Not to mention offering up a way to satisfy my jonesing for a continuation of TWW: Reincarnating The West Wing – Could the canceled NBC drama be reborn on iTunes?
In the days since the ax fell, my mind has been running through fanciful scenarios in which the condemned gets a reprieve. NBC television chief Jeff Zucker is ousted in a palace coup. The fictional election in this season’s storyline becomes so exciting, audiences flock to it. Pigs fly.
Then a more interesting scenario came to me: Why not continue the series on iTunes and cable/satellite pay-per-view? Make the chronicles of the new administration (whoever wins the fictional election, Matt Santos or Arnold Vinick) a download-only experience. I know it sounds absurd, but stay with me for a moment.
Writing in Slate last year, MIT media analyst Ivan Askwith suggested that dead or dying shows might find an afterlife on iTunes. I can think of no current TV show better placed to blaze this new distribution model than The West Wing.
later: followup article – West Wing-ers Unite!
Silly Sundance fallout: Cracking the code [pdf]
“Our engineers were thinking that determining whether a movie is good or bad could be similar to determining whether e-mail is spam or not,” said Unspam Chief Executive Prince, 31, who loves the festival and uses it as a recruiting tool. “We had the last 10 years of the festival’s film guides, which are like inputs, and then a bunch of outputs, like how many people saw a film, did it win anything at Sundance, did it have commercial success. If you could figure out the pattern between the inputs and the outputs, then you could actually predict future winners.”
[…] The most entertaining part of Unspam’s analysis is the deconstruction of the film descriptions in the festival’s program written by selection committee members. Prince and his crew came up with two lists: words that “make you golden” or are “the kiss of death.”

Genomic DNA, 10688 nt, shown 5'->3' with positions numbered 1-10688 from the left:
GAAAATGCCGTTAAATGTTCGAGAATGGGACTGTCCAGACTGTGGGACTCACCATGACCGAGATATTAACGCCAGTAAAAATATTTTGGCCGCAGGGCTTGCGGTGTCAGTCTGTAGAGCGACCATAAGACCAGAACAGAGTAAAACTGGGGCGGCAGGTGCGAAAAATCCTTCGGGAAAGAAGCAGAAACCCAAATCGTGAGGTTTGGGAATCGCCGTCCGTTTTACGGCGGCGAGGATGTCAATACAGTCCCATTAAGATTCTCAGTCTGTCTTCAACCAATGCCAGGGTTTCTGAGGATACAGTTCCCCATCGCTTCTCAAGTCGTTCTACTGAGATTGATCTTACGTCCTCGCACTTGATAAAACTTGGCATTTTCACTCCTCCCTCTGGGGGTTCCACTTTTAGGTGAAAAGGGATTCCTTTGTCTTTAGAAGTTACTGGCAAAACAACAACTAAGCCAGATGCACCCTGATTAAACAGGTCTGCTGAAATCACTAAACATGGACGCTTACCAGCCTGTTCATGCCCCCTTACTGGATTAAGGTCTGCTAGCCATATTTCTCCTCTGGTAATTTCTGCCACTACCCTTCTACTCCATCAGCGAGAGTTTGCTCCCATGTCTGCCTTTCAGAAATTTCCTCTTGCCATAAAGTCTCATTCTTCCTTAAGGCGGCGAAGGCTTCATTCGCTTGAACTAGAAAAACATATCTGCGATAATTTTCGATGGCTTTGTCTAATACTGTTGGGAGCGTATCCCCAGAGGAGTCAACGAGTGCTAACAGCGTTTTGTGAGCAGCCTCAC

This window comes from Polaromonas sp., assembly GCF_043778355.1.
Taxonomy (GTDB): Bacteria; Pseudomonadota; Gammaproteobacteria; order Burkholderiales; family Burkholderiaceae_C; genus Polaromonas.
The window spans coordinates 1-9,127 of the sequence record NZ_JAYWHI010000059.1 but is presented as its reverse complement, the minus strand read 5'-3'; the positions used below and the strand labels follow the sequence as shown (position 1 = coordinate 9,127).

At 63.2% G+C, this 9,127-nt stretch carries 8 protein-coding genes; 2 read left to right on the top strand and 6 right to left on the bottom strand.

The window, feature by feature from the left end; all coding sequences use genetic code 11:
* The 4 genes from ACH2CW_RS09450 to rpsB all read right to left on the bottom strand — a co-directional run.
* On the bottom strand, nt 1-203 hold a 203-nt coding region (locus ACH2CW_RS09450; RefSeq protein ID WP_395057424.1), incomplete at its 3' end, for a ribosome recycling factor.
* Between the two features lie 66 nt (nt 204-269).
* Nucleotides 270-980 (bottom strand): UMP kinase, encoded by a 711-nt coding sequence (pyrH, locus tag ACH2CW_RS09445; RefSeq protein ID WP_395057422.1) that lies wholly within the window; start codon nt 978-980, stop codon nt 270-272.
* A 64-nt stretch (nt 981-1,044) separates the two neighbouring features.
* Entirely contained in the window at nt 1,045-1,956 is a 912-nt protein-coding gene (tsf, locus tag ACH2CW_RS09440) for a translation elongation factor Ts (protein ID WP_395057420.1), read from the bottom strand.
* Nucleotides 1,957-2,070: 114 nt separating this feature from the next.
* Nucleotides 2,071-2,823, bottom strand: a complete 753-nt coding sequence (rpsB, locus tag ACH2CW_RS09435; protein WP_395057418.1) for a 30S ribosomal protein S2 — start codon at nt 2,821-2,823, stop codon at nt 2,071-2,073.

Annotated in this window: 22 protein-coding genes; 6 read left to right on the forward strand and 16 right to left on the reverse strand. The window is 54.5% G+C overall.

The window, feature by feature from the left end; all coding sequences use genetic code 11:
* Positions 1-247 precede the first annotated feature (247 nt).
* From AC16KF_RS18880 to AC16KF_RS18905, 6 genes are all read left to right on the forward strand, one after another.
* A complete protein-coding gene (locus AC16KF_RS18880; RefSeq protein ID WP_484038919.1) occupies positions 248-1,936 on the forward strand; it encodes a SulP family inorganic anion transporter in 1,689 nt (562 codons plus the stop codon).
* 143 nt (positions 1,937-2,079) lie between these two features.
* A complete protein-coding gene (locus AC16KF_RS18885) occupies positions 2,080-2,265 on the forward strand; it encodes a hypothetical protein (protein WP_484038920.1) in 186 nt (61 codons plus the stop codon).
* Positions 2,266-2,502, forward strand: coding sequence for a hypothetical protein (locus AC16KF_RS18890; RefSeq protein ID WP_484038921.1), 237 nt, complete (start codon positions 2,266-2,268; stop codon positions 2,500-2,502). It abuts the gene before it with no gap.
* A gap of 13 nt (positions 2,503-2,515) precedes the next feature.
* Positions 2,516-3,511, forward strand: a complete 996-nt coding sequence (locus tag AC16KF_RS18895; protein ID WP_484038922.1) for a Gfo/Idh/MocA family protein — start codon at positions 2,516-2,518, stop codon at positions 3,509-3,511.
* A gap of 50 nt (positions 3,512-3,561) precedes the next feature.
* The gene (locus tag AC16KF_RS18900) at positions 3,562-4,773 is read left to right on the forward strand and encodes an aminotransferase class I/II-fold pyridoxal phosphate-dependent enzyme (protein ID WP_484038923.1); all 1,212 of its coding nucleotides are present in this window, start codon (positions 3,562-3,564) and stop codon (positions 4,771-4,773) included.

Whether you like it or not: I’m Feeling . . . Surveilled [pdf]
Google has the ability to track an individual’s searches — to record where your mind wanders when the boss isn’t looking, what political commentators you read, what you’re thinking about buying and what price you’re willing to pay, even what kinds of fantasies you entertain late at night.
Google is able to know too much, and I guess it’s no surprise that the Bush administration wants in on the action. The Justice Department’s demand to see an entire week’s worth of Google searches looks to me like an attempt by the administration to get its foot in the door, and if I’m right, it’s even more of an Orwellian threat than the National Security Agency’s snooping on phone calls and e-mails. The NSA snooping is illegal and unforgivable, to be sure, but the spooks want access to communications, and when we communicate with another human being we always censor ourselves to some degree. When we ask a question of Google, it’s akin to being in the privacy of the confessional. We lay ourselves bare.